"You'll be leaving soon, " he said, though his sense of time might've been different than mine.  "Your life is unfolding somewhere else."

From the moment he started speaking to me, it appeared that time stood still. I sat beside this friendly stranger and listened to him tell me that my sense of success at the time was somehow misdirected. He told me a fable and then asked me if I wished him to read my palm.  I nodded.

"All I need is a bit of salt," he replied.  I explained that I lived nearby and would go fetch some.  I scurried off, passing the familiar homeless man asleep around a corner behind the refuse bin. When I returned to the bench with the salt, the man from under the streetlamp was gone.

I never have gotten that experience out of my mind.  His kind words still echo in my head.  That mysterious, helpful stranger was very accurate in his assessment of my life at that time.  When I've mentioned this experience to a handful of people, they suggest I must've been dreaming.  Perhaps I was visited by another angel who was offering me the chance to redefine my sense of success.  I read between the lines of our brief conversation and listened to my heart. He was like a sounding board in passing which resonated feelings in my conscience. It wasn't long before I did leave France. Low and behold, my life took very different and exhilarating turns. My view of success today is very different. I moderate extreme passions and listen to my inner soul.

Thursday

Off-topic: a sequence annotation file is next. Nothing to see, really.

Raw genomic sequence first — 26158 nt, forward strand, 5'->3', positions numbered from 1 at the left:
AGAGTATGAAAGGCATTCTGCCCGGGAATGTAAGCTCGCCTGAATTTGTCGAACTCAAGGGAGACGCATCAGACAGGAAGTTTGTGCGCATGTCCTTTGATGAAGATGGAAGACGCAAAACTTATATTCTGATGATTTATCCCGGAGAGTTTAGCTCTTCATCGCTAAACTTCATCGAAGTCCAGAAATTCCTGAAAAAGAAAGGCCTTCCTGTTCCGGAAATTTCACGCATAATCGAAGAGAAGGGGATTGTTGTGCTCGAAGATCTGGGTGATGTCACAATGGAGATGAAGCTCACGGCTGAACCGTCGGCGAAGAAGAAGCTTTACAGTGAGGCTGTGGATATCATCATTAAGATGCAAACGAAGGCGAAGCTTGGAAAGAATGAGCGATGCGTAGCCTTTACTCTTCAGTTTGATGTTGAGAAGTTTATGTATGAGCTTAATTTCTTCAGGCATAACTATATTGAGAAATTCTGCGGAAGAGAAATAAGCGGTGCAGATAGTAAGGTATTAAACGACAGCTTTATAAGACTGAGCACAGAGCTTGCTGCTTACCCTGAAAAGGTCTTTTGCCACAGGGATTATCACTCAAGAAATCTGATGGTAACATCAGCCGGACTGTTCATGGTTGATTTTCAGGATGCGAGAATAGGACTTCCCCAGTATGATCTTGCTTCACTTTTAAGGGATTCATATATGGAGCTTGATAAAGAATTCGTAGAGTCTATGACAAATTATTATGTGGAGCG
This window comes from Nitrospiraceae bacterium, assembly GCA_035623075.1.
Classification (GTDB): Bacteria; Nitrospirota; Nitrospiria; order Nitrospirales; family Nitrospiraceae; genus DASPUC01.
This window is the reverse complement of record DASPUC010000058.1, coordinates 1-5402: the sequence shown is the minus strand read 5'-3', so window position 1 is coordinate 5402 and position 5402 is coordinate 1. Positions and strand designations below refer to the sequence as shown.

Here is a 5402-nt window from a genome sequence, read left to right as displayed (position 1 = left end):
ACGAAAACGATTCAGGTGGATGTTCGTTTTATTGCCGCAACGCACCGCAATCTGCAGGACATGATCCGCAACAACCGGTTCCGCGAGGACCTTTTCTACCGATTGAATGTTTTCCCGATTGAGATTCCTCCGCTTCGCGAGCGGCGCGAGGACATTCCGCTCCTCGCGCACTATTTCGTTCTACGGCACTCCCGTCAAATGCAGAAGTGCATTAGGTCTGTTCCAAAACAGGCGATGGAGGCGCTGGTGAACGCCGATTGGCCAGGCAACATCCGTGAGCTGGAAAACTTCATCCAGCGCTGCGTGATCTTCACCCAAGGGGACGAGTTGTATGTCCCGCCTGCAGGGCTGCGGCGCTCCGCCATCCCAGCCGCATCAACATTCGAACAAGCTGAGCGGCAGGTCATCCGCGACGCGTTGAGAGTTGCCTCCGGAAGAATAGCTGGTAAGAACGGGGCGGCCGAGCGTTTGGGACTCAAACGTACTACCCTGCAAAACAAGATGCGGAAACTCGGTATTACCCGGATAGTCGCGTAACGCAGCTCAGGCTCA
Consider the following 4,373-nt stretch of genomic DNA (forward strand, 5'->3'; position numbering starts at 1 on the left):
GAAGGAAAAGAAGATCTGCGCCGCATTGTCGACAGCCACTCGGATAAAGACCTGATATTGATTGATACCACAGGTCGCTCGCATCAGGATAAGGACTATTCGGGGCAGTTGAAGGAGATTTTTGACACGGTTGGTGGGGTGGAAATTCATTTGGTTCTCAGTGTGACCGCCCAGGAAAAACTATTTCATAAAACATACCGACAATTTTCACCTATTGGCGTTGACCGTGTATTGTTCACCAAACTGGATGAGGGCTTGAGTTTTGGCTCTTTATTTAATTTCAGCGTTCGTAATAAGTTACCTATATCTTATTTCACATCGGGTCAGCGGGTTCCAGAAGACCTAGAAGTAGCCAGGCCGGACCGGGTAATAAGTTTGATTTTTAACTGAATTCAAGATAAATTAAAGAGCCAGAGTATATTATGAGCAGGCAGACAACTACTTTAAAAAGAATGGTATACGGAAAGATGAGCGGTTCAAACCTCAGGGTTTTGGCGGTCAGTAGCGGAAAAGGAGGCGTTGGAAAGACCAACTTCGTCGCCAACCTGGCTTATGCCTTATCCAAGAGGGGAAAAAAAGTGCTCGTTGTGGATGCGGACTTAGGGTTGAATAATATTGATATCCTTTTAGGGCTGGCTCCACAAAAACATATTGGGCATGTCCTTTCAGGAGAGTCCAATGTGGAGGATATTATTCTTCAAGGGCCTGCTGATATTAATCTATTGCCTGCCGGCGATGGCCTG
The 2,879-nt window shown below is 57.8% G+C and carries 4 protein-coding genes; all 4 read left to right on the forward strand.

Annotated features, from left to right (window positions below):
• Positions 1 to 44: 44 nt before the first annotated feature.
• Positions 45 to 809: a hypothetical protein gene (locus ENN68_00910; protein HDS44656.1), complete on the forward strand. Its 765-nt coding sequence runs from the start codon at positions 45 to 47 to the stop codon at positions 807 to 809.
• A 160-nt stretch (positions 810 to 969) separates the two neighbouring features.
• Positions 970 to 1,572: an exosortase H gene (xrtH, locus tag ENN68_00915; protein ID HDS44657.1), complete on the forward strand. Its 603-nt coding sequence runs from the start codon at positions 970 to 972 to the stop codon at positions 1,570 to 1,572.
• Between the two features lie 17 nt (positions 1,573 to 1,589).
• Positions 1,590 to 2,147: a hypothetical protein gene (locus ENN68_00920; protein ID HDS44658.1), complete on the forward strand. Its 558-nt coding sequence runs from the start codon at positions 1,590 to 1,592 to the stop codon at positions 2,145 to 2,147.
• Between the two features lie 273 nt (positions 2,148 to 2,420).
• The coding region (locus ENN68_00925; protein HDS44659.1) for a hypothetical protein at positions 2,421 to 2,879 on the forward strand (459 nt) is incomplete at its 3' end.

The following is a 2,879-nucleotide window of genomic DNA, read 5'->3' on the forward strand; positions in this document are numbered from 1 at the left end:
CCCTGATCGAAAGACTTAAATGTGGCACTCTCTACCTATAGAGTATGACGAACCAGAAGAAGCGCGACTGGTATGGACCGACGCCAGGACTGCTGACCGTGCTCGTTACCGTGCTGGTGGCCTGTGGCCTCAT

Feb152007

You are in charge of giving your life meaning

The way you perceive yourself and your circumstances reveals whether or not you accept the truth.  Is this what you know or choose to accept? Do you focus on parts of situations or do you actively seek to understand as much as you can of the bigger picture that involves other people?

John F. DeMartini explains that our perceptions "often exaggerate or minimize the truth."  We see what we wish to see, hear what we desire to hear, and selectively draw from our senses based on our own hopes, fears and expectations.  We train ourselves to block out what we'd rather forget.  This kind of behavior doesn't enable us to strengthen our self or get to the crux of who we are. How you feel about things and people are based on your perceptions as well. 

How often do you selectively overlook some of your personal qualities? You may say, that's okay, or it doesn't bother you when underneath it all, that little something has a big impact on the choices you make or how you hold yourself back from things you sincerely hope to achieve. You may fear or condemn based on your own ignorance or on what you'd rather not exert effort to understand. This is your choice, but do you even realize you may be doing this?

The more you open your senses to see and experience some level of good in everything, the more you will realize that you are in charge of giving your life meaning.  The choices you make are ways you seek to convince yourself of your abilities, your potential and your visions of future. How you decide you will view everything that happens will determine what you see.